Red filter water fountains are safe– despite student belief

September 27, 2019


Jovana Kuzmanovic

Ashley Boak filling up her Hydro Flask knowing that the water at red fountain is safe to drink.

The Elkay water bottle filler stations have been popular throughout DGS ever since they were first installed about four years ago. Each fountain has a light either green, yellow or red that indicates the filter status of the fountain, which leads to the question of whether it is actually safe to drink the water coming out of the water bottle filler stations that have a red filter light.

Micheal Reyes, the supervisor of building and grounds at DGS gave some insight about the water bottle filler stations and filters.

Reyes states that the job of the filters is to remove particulates from the water. The filters aid mostly in removing lead, but lead isn’t a big problem for the DGS area. At the same time, the public works department of Downers Grove does come frequently to make sure that the water the fountains distribute is healthy for consumption.

The problem occurs that many students aren’t informed about how the fountains actually work. 

Junior Bennett Allendorfer walks past many of the crowded water fountains every day and states that she hesitates before drinking out of the stations that display a red light.

“I assume the quality of the water isn’t as good as it usually is, and I guess it’s technically not unhealthy, but it does make me think twice before using it,” Allendorfer said.

Reyes then clarified how the lights on the filters work and what they indicate.

“The way those [water bottle filling stations] operate to change the light from green, to yellow, to red, are actually looking at the water usage, it’s not looking at water pressure. Typically, on a filter you are looking at the differential pressure between the incoming water pressure and the outgoing water pressure, so if your pressure is low on the outside, it means that your filter is clogged,” Reyes said.

The water fountain lights run on the idea that the more the fountain is used, the more particulates are being stored, so the lights change based on this idea. 

Knowing information regarding the mechanics of the water fountain could assist in making students less confused about the quality of the water they are receiving from the fountains.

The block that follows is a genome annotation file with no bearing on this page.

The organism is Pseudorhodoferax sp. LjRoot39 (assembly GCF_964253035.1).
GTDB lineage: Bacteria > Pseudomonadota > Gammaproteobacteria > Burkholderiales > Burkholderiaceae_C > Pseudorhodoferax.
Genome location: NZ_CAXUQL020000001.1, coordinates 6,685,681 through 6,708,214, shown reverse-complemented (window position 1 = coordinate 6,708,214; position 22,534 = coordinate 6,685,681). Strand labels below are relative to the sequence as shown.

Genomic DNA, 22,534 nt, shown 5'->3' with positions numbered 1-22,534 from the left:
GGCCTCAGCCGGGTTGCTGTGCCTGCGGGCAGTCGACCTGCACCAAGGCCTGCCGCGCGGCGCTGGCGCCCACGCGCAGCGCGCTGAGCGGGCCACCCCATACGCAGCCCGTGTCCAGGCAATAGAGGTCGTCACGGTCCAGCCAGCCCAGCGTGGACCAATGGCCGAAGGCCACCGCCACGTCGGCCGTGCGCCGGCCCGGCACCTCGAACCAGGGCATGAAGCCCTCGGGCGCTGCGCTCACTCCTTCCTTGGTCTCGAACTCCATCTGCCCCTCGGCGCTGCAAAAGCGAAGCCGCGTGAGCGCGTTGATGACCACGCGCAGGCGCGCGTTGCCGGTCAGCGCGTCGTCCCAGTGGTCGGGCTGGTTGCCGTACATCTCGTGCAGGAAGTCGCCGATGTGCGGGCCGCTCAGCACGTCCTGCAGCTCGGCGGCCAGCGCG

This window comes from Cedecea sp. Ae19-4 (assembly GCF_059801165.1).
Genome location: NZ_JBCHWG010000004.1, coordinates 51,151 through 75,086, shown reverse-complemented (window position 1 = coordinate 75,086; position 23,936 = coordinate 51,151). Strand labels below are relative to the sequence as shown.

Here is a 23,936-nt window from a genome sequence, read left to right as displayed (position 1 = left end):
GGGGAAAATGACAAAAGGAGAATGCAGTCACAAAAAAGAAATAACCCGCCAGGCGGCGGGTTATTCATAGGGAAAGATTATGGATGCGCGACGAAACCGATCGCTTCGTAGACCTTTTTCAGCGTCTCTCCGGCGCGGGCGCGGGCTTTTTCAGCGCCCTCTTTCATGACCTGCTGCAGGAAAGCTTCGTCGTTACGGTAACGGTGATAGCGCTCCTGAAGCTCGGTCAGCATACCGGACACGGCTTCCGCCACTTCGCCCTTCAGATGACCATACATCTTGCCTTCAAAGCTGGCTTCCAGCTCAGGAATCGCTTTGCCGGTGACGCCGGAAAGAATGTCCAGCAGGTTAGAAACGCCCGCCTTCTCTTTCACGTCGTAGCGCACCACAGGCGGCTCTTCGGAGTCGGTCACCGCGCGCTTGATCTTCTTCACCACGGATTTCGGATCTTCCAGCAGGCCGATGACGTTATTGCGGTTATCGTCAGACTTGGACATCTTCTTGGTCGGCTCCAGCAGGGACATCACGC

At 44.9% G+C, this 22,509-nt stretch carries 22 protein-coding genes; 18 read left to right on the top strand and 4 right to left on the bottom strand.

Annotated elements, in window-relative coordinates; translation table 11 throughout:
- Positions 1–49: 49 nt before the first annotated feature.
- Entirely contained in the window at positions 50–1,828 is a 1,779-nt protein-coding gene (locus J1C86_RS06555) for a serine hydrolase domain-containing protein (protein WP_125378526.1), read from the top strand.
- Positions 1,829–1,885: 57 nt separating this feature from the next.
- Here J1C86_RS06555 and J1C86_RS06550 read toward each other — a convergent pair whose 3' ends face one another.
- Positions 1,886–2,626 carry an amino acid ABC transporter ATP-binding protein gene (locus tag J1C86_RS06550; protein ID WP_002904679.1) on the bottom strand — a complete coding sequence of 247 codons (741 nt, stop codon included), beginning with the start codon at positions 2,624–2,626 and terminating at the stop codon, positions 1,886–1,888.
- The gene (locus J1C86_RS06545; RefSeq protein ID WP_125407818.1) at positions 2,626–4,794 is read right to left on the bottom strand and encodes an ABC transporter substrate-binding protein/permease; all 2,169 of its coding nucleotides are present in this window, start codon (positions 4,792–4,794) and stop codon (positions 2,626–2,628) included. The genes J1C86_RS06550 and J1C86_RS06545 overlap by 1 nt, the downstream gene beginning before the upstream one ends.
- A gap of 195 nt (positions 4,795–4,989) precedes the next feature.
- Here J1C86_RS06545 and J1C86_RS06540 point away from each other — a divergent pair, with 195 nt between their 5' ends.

Senior Kaylee Kushta, who drinks water at school daily, does not hesitate to drink out of any of the fountains.

“Through APES we learned where [our] water comes from and how clean our water source is…I have no issue drinking tap water or any water here just because I know it’s coming from a clean water source,” Kushta said.

However, she does believe that the red lights do scare some students from drinking the water from these fountains.

To help clarify the assumptions of the quality of water from the red fountains. Reyes spoke about the safety of drinking out of these fountains. 

“There’s no way that any of the particulates or material from the filter itself can actually just come out… It is still safe to drink because our filters they measure the usage so how many liters [of water] are actually coming out,” Reyes said.

Also, the Elkay customer service team did notify that the more usage the filter has, the more full it becomes, so it will only help to change the filter as soon as possible once it turns red, but how quick one should change it depends on the quality of their water source.

Downers Grove purchases water from the DuPage Water Commission. This water comes from Lake Michigan and according to the Village of Downers Grove website,

“The water supplied by the village meets all Illinois Environmental Protection Agency (IEPA) standards, including those for lead.”

Therefore, the students and staff are safe to drink out of the red fountains, but to help get the filters replaced quicker a student can notify a teacher or staff member about the fountain in question and the adult can file a work order for the filter to be replaced.

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